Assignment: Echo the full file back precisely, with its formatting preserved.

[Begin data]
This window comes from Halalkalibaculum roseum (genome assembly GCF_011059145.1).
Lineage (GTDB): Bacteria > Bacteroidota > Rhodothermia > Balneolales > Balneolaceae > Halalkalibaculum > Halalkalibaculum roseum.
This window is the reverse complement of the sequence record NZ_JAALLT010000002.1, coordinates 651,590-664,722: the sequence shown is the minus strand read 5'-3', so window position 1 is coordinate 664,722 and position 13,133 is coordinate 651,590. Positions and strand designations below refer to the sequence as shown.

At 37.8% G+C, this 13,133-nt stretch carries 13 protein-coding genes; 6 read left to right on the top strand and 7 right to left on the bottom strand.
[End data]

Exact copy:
This window comes from Halalkalibaculum roseum (genome assembly GCF_011059145.1).
Lineage (GTDB): Bacteria > Bacteroidota > Rhodothermia > Balneolales > Balneolaceae > Halalkalibaculum > Halalkalibaculum roseum.
This window is the reverse complement of the sequence record NZ_JAALLT010000002.1, coordinates 651,590-664,722: the sequence shown is the minus strand read 5'-3', so window position 1 is coordinate 664,722 and position 13,133 is coordinate 651,590. Positions and strand designations below refer to the sequence as shown.

At 37.8% G+C, this 13,133-nt stretch carries 13 protein-coding genes; 6 read left to right on the top strand and 7 right to left on the bottom strand.